One of my most annoying hobbies (according to friends and my husband) is my interest in gender issues- especially in relation to religion. In the past week, I've come across two different articles that take two (somewhat extreme) views on who's really running things- or who will soon be running things- man or woman. As the mama of three sons and one daughter, I want the world to be a peaceful, balanced place for them to grow up in. Is it really man or woman? Patriarchy or Matriarchy? Can my daughter become a doctor (hey! It could happen!) without someone complaining she is stealing a job from a man? Will my sons be able to thrive in a world that seems to cater to female traits over male traits?
Take a look at these two positions. (These are secular articles written mainly from an evolutionary standpoint. However- both make excellent arguments.)
1. The extreme conservative crowds (fundamentalist Christians, fundamentalist Muslims) are breeding like rabbits (my case in point- though I'm probably not enough of a fundamentalist to be called a fundamentalist by fundamentalists if that makes any sense) while moderate and liberal families are stopping after one to two or choosing not to have any children at all.
Soon, the overwhelming population of patriarchal-minded conservatives will overtake the postmodern mindset, and we will be living a world similar to Margaret Atwood's The Handmaid's Tale. No, not really. But just maybe...
Check out this video- "How to Beat Your Wife." Favorite quote, "If he beats her, the beatings must be light and he must not make her face ugly." Well. At least there's that.
Longman argues that patriarchy is the reason the human face has not yet become extinct- and why as population is declining across the globe, it will most certainly make a comeback.
What does a patriarchal society entail?
1) Men marrying women of a proper station.
2) Great involvement of family in children's lives.
3) Stigmitization of illegitimate children and single mothers.
4) The idea that the children belong to the father's family, and not the mother's.
5) Families reproducing until they have at least one son.
6) Children are representatives of their father's rank and honor.
7) Suppression of individualism and full submission to the father.
The Return of Patriarchy by Philip Longman
Introductory quote to article:
“Throughout the broad sweep of human history, there are many examples of people, or classes of people, who chose to avoid the costs of parenthood. Indeed, falling fertility is a recurring tendency of human civilization. Why then did humans not become extinct long ago? The short answer is patriarchy.
Patriarchy does not simply mean that men rule. Indeed, it is a particular value system that not only requires men to marry but to marry a woman of proper station. It competes with many other male visions of the good life, and for that reason alone is prone to come in cycles. Yet before it degenerates, it is a cultural regime that serves to keep birthrates high among the affluent, while also maximizing parents' investments in their children. No advanced civilization has yet learned how to endure without it.”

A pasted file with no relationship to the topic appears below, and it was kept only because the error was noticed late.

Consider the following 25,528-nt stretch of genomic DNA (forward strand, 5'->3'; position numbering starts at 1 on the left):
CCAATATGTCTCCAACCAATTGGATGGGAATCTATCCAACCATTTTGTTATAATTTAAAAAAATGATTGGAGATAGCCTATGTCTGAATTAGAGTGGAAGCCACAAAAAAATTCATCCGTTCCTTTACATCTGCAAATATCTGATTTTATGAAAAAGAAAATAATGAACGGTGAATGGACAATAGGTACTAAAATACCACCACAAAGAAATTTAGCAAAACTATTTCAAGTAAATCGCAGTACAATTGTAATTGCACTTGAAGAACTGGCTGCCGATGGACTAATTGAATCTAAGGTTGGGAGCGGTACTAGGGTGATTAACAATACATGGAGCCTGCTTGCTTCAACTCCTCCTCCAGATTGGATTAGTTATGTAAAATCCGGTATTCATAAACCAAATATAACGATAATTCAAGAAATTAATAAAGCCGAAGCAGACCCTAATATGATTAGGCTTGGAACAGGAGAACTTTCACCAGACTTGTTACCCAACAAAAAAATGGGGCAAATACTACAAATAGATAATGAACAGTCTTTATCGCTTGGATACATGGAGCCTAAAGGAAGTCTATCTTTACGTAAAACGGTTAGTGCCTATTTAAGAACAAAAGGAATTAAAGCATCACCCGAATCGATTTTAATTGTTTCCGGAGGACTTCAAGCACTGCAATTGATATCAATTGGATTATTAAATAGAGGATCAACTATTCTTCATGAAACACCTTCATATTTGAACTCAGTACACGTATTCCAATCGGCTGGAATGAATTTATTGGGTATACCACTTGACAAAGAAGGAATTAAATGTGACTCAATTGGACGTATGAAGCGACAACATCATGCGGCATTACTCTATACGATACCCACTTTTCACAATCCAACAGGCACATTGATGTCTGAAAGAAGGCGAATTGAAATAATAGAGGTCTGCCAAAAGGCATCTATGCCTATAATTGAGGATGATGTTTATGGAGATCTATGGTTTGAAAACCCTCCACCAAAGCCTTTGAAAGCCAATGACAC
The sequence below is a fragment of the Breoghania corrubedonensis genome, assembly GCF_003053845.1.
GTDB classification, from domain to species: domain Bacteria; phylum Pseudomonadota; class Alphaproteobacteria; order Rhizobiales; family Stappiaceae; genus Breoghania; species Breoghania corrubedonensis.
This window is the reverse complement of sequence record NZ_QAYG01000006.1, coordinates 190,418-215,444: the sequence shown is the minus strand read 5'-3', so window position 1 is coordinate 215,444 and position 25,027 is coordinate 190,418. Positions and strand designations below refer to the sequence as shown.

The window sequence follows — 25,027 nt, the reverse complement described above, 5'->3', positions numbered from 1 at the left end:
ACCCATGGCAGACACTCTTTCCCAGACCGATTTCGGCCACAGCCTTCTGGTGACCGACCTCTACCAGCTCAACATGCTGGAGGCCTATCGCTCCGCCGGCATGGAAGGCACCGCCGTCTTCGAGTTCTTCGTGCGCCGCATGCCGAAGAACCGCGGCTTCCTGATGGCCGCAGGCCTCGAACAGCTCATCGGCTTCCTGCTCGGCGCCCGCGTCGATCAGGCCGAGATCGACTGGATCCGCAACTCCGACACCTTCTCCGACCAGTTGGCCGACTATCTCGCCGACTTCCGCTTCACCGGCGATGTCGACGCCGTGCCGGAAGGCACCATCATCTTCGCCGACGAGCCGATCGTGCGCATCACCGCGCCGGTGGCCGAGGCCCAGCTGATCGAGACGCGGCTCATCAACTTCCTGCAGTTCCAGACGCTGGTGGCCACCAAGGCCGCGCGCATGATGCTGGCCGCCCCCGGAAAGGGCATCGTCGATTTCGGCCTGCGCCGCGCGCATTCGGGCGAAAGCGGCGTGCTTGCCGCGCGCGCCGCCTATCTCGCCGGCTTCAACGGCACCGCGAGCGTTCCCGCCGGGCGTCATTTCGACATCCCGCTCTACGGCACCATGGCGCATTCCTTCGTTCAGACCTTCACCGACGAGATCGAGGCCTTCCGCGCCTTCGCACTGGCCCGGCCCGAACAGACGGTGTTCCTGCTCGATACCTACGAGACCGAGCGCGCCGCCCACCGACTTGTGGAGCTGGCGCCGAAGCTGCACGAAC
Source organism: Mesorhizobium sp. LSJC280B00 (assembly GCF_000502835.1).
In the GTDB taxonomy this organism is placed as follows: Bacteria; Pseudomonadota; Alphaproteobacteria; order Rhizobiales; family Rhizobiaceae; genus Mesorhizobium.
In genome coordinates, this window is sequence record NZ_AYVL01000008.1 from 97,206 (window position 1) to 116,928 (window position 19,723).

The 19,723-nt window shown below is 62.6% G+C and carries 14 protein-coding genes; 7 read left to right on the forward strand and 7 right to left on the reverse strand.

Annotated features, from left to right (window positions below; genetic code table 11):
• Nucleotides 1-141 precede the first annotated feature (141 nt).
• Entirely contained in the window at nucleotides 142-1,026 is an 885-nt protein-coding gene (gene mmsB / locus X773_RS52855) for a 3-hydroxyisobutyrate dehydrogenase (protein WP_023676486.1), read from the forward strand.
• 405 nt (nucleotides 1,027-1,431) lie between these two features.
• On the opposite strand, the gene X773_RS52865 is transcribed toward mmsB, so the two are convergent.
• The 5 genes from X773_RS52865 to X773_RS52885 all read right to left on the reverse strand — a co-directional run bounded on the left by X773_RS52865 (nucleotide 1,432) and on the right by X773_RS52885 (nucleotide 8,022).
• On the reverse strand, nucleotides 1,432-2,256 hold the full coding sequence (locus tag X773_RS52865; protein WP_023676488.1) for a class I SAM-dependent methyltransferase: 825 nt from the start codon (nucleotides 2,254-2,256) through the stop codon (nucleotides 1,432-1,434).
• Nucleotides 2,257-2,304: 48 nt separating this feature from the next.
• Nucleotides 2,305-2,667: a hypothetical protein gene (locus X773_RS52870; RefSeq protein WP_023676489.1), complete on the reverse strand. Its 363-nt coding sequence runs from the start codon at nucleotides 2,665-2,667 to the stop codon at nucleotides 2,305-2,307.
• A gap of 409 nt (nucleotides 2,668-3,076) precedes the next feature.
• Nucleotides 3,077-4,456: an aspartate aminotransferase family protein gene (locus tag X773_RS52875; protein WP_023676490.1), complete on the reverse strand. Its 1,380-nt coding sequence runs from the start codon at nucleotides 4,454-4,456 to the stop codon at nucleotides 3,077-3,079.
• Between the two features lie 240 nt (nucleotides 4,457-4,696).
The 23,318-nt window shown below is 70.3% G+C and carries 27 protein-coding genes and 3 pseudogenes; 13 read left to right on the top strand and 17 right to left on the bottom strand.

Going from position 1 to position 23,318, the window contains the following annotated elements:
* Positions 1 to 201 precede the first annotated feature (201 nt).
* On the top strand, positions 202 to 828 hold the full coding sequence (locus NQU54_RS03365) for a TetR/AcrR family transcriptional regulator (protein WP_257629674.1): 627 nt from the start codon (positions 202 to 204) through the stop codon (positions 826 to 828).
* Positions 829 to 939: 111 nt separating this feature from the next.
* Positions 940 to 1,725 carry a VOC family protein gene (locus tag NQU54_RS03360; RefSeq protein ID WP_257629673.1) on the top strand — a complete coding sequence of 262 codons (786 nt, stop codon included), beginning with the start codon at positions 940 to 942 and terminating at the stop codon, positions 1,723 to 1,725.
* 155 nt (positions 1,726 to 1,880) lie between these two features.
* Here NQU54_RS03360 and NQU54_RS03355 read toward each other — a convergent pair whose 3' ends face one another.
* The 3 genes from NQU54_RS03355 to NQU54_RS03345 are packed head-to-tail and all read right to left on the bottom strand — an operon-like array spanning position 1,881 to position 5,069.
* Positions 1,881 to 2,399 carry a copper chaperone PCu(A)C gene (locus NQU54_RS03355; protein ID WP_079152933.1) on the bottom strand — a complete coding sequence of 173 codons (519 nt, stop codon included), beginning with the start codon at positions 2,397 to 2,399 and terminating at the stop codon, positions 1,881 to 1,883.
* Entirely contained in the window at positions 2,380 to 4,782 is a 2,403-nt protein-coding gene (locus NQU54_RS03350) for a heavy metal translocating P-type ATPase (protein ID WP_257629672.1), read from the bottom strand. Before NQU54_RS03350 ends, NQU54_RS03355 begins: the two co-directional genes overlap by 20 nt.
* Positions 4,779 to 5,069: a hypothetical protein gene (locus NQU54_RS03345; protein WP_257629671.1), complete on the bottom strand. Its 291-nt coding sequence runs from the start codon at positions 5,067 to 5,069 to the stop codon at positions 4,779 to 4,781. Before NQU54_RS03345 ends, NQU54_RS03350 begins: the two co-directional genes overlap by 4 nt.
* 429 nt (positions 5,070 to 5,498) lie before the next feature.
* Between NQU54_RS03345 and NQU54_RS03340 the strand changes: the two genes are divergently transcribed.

2) Women are taking over, leaving men in the dust, and stripping them of their dignity and manhood.
The End of Men by Hanna Rosin
A scenario in which the all-sufficient woman is taking over not only traditional, nurturing-type jobs suited for women (teaching, nursing, etc.) but white-collar management positions that once went to men. On top of that, (women) are mad at men for not earning enough money to support their dreams of a white picket fence. AND studies point out that the learning styles in schools are geared toward females, not males- office structures are also female-oriented. Men seem to be at a severe disadvantage and women seem a) unsympathetic and b) annoyed that men aren't providing as they should. Are men becoming "the new ball and chain?"
Check out the commercial Rosin refers to narrated by none other than Michael C. Hall, aka Dexter, a man who balances work, family, and his lust for killing really bad people.
Two key quotes from the article:
“According to the Bureau of Labor Statistics, women now hold 51.4 percent of managerial and professional jobs—up from 26.1 percent in 1980. They make up 54 percent of all accountants and hold about half of all banking and insurance jobs. About a third of America’s physicians are now women, as are 45 percent of associates in law firms—and both those percentages are rising fast. A white-collar economy values raw intellectual horsepower, which men and women have in equal amounts. It also requires communication skills and social intelligence, areas in which women, according to many studies, have a slight edge. Perhaps most important—for better or worse—it increasingly requires formal education credentials, which women are more prone to acquire, particularly early in adulthood”
“Throughout the ’90s, various authors and researchers agonized over why boys seemed to be failing at every level of education, from elementary school on up, and identified various culprits: a misguided feminism that treated normal boys as incipient harassers (Christina Hoff Sommers); different brain chemistry (Michael Gurian); a demanding, verbally focused curriculum that ignored boys’ interests (Richard Whitmire). But again, it’s not all that clear that boys have become more dysfunctional—or have changed in any way. What’s clear is that schools, like the economy, now value the self-control, focus, and verbal aptitude that seem to come more easily to young girls.”
Do either of these scenarios concern you? Why or why not?